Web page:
Or maybe: "Sasquatch Can't Swim!"
" By the time the shaking has ceased and the tsunami has receded, the region will be unrecognizable. Kenneth Murphy, who directs FEMA’s Region X, the division responsible for Oregon, Washington, Idaho, and Alaska, says, “Our operating assumption is that everything west of Interstate 5 will be toast.”
" The first sign that the Cascadia earthquake has begun will be a compressional wave, radiating outward from the fault line. Compressional waves are fast-moving, high-frequency waves, audible to dogs and certain other animals but experienced by humans only as a sudden jolt. They are not very harmful, but they are potentially very useful, since they travel fast enough to be detected by sensors thirty to ninety seconds ahead of other seismic waves. That is enough time for earthquake early-warning systems, such as those in use throughout Japan, to automatically perform a variety of lifesaving functions: shutting down railways and power plants, opening elevators and firehouse doors, alerting hospitals to halt surgeries, and triggering alarms so that the general public can take cover. The Pacific Northwest has no early-warning system. When the Cascadia earthquake begins, there will be, instead, a cacophony of barking dogs and a long, suspended, what-was-that moment before the surface waves arrive. Surface waves are slower, lower-frequency waves that move the ground both up and down and side to side: the shaking, starting in earnest.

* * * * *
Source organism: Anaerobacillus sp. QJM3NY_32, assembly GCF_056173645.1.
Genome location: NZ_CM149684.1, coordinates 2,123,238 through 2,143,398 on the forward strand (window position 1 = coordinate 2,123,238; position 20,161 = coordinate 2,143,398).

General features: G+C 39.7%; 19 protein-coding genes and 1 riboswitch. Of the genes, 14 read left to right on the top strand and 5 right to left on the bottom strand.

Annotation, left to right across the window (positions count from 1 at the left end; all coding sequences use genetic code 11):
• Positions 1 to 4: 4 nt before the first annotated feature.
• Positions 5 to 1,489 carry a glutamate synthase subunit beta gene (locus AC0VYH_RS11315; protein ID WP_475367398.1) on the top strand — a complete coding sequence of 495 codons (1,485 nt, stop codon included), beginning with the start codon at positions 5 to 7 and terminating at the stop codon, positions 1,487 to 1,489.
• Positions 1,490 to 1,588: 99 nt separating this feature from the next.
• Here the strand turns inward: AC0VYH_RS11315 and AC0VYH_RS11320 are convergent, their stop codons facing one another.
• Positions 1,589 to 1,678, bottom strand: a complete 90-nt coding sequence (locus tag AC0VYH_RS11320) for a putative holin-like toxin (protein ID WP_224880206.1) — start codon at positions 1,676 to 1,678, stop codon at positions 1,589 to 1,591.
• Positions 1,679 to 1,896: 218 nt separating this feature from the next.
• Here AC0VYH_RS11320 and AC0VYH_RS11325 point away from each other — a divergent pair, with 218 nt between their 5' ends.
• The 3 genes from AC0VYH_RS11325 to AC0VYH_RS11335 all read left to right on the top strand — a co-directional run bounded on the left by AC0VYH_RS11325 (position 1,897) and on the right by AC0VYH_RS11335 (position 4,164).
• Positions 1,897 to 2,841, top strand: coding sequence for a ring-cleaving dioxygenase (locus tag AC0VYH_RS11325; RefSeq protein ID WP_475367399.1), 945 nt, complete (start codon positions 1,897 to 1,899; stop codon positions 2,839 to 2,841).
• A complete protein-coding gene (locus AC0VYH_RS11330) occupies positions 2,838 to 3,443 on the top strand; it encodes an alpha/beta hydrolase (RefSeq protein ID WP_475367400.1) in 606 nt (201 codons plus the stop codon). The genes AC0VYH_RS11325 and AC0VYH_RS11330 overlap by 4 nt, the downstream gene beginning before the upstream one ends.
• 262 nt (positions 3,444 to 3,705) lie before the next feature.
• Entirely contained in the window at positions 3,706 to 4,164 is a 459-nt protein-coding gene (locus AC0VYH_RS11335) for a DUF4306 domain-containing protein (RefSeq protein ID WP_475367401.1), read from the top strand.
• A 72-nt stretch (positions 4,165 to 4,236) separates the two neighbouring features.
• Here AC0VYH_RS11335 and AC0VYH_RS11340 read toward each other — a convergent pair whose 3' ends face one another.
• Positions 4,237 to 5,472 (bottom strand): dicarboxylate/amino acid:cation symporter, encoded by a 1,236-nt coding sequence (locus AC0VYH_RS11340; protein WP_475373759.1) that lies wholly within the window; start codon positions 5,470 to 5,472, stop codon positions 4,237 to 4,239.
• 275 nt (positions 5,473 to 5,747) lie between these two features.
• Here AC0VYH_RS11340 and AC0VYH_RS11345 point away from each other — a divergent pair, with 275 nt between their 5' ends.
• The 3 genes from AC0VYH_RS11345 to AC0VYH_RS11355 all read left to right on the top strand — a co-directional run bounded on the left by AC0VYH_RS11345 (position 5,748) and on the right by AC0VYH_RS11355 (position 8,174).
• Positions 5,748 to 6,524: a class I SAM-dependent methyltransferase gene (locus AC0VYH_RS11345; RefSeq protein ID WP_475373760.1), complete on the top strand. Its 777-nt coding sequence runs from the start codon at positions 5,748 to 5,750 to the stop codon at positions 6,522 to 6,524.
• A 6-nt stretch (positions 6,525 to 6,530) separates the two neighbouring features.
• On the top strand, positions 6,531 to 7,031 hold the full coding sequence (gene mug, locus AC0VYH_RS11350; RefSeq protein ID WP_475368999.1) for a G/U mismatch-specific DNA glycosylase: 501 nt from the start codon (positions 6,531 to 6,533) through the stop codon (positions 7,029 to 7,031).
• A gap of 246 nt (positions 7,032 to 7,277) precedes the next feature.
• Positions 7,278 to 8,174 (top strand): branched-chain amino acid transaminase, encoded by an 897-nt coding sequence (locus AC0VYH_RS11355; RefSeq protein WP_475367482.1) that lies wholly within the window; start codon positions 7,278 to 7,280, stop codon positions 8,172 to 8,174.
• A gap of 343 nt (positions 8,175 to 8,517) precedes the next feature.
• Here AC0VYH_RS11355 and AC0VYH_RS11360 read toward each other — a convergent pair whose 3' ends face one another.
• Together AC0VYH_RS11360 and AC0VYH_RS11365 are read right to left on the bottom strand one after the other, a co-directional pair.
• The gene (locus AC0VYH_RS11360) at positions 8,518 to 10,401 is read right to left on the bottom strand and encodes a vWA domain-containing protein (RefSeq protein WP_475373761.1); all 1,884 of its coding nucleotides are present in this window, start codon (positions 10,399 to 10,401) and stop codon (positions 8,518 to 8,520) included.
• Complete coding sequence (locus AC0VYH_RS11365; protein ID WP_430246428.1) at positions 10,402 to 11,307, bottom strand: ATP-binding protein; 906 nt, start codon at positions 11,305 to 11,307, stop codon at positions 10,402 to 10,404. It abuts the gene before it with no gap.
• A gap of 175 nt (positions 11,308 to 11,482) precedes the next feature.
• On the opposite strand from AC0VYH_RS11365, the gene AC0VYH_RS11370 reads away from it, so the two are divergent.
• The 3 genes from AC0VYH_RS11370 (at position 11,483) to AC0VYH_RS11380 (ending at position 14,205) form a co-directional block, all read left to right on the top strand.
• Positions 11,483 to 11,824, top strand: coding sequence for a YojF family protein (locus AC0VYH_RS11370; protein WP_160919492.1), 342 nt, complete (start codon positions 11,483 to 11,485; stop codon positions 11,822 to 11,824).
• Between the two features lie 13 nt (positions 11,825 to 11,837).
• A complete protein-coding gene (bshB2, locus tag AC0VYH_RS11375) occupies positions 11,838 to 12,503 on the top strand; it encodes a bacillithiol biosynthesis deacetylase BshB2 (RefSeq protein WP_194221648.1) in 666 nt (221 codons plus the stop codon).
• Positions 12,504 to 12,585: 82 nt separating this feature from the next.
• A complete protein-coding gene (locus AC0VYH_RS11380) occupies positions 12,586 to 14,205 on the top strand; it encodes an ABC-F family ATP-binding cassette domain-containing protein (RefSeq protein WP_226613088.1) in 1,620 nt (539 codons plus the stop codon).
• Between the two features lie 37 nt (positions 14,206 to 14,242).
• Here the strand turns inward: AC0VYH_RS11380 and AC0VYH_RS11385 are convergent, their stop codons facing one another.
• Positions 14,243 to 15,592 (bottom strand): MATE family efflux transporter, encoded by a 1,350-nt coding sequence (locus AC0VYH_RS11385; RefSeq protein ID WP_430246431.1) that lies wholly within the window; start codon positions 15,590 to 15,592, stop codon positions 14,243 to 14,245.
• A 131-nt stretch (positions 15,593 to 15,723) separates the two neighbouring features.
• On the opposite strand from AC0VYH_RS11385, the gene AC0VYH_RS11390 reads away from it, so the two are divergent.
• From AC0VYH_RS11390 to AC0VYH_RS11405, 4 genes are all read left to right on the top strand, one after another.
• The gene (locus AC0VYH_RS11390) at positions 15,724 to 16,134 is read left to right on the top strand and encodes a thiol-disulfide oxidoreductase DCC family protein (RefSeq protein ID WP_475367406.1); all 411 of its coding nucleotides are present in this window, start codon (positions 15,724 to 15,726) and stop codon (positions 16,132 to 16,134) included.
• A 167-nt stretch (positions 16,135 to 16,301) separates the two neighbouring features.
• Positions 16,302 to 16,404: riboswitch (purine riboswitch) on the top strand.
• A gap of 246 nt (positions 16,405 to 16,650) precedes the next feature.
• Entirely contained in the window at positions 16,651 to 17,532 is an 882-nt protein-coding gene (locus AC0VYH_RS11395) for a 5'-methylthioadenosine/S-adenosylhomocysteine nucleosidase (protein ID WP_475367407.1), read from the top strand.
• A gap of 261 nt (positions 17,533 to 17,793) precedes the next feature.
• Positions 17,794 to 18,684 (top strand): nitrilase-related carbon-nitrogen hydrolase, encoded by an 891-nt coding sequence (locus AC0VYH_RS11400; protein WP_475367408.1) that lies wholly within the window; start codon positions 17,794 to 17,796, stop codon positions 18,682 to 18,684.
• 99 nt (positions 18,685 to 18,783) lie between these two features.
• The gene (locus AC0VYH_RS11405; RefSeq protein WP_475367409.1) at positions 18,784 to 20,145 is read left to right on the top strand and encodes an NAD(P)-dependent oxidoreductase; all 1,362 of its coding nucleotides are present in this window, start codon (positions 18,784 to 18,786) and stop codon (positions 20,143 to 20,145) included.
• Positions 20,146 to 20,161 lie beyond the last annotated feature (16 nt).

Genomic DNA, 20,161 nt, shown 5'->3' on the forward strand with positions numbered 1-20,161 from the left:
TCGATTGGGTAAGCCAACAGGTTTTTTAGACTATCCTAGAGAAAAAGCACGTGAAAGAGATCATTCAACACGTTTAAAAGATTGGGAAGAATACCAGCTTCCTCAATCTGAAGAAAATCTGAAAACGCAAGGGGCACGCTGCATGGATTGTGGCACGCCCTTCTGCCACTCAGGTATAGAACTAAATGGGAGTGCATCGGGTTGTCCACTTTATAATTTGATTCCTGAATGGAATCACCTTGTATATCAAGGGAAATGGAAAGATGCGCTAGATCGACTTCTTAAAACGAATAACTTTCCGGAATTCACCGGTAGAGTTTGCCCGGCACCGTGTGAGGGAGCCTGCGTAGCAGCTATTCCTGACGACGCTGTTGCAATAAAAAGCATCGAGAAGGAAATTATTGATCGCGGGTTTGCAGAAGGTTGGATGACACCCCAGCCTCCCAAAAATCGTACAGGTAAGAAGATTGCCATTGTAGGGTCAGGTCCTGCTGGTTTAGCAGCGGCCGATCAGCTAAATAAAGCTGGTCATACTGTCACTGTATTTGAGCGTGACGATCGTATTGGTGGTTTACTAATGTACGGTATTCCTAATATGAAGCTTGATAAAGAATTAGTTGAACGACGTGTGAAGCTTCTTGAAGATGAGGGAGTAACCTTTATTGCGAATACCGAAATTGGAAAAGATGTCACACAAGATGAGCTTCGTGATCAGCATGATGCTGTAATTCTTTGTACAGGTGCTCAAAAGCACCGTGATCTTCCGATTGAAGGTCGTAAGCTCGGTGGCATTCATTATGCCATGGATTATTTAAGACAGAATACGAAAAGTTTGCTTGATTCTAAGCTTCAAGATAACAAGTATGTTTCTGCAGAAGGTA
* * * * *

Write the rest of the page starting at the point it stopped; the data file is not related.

" Depending on location, they will have between ten and thirty minutes to get out. That time line does not allow for finding a flashlight, tending to an earthquake injury, hesitating amid the ruins of a home, searching for loved ones, or being a Good Samaritan. “When that tsunami is coming, you run,” Jay Wilson, the chair of the Oregon Seismic Safety Policy Advisory Commission (OSSPAC), says. “You protect yourself, you don’t turn around, you don’t go back to save anybody. You run for your life.” "Mountain Home, Idaho, doesn't look so bad now, does it?